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William’s macassar
ebony and ebonized
cherry table was featured in the June 2010 Fine Woodworking Reader’s Gallery.

In May 2009, Lark
Books published 500 Tables: Inspiring
Interpretations of Function and Style
by Andrew Glasgow. After reviewing thousands of works, esteemed juror Glasgow selected 500 tables in a wide array of styles and form. I am honored that he included my End Table of curly maple, macassar ebony, ebony and abalone shell (see top table in 3rd column, on the Tables
). For book information click here.

William Wells is a member of the Furniture Society and Michigan Guild of Artists and Artisans





American Craft Exposition
Evanston, Illinois
August 23-26, 2012

One of a Kind Show
Chicago, Illinois
December 6-9, 2012

Please check periodically as we schedule new shows and events.

The most important thing to me is getting clients involved in creating their personal piece of handmade furniture, because the only thing better than having a custom-made piece of furniture is knowing you were directly involved in its creation.
My creative process starts with a drawing, which the client reviews. Once we agree on a design, I construct a 1/8 scale model of the piece. While drawings are nice, they don’t always give a true impression of the piece, especially when curves are involved. I’ve done drawings that looked great, but after making the model I’ll see something that’s not pleasing — perhaps a proportion isn’t quite right. It’s easier to make changes on a model than a finished piece, so this gives me the opportunity to make necessary alterations.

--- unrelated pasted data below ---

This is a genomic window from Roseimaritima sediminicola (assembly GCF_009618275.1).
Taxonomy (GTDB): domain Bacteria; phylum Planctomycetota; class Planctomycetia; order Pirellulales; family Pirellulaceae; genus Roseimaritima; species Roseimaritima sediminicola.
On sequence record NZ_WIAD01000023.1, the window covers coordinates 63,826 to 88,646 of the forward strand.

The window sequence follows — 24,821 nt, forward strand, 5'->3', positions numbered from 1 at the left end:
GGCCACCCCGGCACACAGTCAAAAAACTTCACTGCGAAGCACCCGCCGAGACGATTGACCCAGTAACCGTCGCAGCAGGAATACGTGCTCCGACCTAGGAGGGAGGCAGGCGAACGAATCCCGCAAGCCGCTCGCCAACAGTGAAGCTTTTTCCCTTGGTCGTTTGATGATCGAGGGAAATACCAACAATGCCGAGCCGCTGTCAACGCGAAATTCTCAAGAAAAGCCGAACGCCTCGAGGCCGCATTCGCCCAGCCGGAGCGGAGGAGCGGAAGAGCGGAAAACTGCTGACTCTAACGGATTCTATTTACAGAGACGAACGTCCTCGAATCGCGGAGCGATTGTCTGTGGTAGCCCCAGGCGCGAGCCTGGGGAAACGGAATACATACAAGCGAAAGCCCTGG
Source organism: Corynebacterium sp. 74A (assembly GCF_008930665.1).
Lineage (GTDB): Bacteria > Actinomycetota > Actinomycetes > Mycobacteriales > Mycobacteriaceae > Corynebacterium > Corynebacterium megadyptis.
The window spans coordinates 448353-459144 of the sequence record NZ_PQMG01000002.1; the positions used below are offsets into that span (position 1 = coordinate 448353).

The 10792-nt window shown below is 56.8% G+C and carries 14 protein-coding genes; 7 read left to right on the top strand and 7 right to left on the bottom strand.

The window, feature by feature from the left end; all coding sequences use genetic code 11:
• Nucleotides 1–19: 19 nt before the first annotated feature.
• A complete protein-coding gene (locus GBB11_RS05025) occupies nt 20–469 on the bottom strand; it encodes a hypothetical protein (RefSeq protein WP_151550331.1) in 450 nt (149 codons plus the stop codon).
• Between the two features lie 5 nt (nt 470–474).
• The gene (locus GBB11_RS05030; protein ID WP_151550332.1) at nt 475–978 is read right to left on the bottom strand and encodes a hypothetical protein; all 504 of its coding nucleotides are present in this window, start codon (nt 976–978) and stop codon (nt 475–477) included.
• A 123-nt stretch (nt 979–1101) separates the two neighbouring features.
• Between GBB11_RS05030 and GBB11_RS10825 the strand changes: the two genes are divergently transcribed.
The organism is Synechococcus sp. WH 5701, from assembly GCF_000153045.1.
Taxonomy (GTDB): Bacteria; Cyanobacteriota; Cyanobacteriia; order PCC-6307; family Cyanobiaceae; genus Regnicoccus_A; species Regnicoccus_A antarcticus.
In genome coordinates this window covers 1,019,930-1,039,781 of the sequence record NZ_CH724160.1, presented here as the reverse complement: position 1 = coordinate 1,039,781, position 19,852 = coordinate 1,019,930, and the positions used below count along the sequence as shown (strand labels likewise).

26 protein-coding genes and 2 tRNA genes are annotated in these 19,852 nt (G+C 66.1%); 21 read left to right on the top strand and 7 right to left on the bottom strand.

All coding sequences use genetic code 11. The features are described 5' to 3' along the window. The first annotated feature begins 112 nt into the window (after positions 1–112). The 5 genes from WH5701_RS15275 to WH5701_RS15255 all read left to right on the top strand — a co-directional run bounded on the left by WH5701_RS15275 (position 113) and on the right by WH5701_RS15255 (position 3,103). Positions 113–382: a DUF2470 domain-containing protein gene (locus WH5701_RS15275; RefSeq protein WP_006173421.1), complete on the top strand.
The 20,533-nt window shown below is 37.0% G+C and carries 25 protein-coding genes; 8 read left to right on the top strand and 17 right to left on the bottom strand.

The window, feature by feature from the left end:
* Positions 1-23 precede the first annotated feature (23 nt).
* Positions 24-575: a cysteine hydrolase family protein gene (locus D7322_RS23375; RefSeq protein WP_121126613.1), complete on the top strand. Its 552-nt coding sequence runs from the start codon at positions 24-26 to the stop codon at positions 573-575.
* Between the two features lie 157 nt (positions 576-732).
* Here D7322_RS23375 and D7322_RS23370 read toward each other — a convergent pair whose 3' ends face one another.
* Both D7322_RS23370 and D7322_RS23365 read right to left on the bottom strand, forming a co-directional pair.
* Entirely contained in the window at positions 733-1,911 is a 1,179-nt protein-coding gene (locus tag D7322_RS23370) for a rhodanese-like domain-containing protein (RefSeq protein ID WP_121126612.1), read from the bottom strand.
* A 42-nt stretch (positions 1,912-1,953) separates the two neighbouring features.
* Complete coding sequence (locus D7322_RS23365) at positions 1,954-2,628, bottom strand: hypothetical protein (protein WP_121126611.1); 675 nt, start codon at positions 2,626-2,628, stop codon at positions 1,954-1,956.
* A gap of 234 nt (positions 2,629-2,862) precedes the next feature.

August 24-25, 2013
with Michael Fortune and Bill Wells

August 26-30, 2013
assisting Michael Fortune

October 7-11, 2013
Bill Wells, instructor

use the Marc Adams link for full details


To keep clients involved in the creative process, I e-mail a digital photo of the model. That way customers know what the piece will look like before we proceed. During construction, if clients are interested, I’ll continue e-mailing digital photos so they can see how their piece is progressing.
Construction is always done using traditional joinery — the mortise, tenon and dovetail are my favorites. I love what I do, and I won’t be happy until I know you have a special piece of furniture you’ll cherish for generations.



C O N T A C T   U S




Cabinets gap tables gap builtins gap mixed gap studio